It’s official. Microsoft is finally letting go of its 10-year-old, often criticized operating system: Windows Vista. From April 11th onwards, the tech company will officially end support for Vista, meaning customers will be deprived of crucial security and software updates. What does this mean for your small- or medium-sized business? Read on to find out more.
Launched worldwide on January 30th, 2007, Windows Vista has been Microsoft’s operating system for home and business desktops, laptops, tablet PCs and even media center PCs. This version came with a bunch of new features such as Aero, an updated graphical user interface; Windows Search, a new search function; as well as Windows DVD Maker, a new multimedia tool. Vista aimed to increase communication between machines on a home network, with peer-to-peer technology that simplifies file sharing.
Windows Vista criticism
Not too long after its release, the operating system came under fire from both the users and the press. Initially, Vista aimed to improve the state of security, the main criticism its predecessor -- Windows XP -- received. There were commonly exploited security vulnerabilities and overall susceptibility to malware, viruses, and buffer overflows. According to Net Applications, Windows Vista has less than 1 percent of global market share in terms of PC operating systems. Despite that, Windows 10 is doing extremely well, boasting over 400 million devices running on it.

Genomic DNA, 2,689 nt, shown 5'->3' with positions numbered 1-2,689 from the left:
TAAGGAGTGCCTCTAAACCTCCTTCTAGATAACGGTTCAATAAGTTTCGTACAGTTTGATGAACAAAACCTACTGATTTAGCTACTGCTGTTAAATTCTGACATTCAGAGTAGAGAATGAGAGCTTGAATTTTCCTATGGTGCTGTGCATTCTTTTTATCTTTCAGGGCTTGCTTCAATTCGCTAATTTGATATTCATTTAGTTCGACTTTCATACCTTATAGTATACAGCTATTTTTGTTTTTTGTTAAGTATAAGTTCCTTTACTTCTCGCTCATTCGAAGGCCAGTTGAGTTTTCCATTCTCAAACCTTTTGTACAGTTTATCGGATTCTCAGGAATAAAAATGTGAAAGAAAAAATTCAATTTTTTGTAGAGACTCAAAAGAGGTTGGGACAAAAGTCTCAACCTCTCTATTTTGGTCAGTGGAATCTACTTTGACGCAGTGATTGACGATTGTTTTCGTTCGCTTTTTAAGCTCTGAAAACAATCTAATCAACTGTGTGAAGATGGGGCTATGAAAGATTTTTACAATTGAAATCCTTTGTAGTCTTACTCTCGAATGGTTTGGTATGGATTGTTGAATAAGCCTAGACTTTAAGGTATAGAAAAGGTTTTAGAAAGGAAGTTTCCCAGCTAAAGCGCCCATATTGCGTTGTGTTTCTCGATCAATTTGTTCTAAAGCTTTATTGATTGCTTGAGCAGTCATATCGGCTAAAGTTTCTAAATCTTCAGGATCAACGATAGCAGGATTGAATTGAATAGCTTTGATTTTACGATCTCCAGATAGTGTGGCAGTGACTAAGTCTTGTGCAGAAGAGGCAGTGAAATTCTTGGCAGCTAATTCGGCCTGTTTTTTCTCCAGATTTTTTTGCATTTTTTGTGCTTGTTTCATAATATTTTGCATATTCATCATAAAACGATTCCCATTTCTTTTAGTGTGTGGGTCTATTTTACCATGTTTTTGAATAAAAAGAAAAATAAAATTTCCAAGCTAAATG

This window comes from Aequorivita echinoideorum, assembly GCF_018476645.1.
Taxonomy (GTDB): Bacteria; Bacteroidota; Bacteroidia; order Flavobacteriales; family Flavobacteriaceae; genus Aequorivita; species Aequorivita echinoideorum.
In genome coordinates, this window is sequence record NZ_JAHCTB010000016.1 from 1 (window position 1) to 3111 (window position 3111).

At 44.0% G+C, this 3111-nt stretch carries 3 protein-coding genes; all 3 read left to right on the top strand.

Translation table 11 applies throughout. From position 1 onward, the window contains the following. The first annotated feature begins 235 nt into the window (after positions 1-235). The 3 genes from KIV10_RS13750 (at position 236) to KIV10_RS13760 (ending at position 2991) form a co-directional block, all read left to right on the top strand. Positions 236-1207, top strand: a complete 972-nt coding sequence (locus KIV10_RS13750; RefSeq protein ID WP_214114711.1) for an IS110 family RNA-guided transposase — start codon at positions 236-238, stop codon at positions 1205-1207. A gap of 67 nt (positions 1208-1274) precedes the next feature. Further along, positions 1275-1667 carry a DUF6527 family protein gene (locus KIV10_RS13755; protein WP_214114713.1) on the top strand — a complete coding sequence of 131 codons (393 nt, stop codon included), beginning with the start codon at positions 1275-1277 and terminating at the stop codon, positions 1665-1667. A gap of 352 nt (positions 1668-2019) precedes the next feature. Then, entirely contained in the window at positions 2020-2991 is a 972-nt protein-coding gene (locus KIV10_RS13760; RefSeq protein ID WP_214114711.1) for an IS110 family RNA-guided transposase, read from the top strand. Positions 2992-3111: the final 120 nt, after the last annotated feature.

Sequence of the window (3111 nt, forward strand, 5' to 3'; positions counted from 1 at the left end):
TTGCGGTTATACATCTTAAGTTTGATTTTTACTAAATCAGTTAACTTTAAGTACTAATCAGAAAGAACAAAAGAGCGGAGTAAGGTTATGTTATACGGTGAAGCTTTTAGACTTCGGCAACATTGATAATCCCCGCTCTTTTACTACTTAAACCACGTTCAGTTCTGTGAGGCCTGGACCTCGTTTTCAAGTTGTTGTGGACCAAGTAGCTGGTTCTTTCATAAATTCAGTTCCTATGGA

Will computers still function properly?
Essentially, yes, but they will be susceptible to viruses on account of Microsoft discontinuing security updates. On top of that, Internet Explorer 9 won’t be supported either, meaning surfing the web with this browser could possibly expose you to even more vulnerabilities. Microsoft also warned users that certain apps and devices would not work with Vista, as software and hardware manufacturers are optimizing services for newer versions of Windows.
What’s the next step for your business?
We recommend that you upgrade to Microsoft’s latest operating system: Windows 10. But before doing so, check the software and hardware specifications of your PCs, since they might not be able to handle Windows 10. If that’s the case, users can opt for a Windows 7 upgrade as an alternative.
Keeping up with the latest technological innovations might be a tedious task, but it’s also an imperative one. To ensure the future of your small- or medium-sized business, you’ll be needing IT that works for you and not the other way round. For more information on Windows operating systems, feel free to get in touch with us today!
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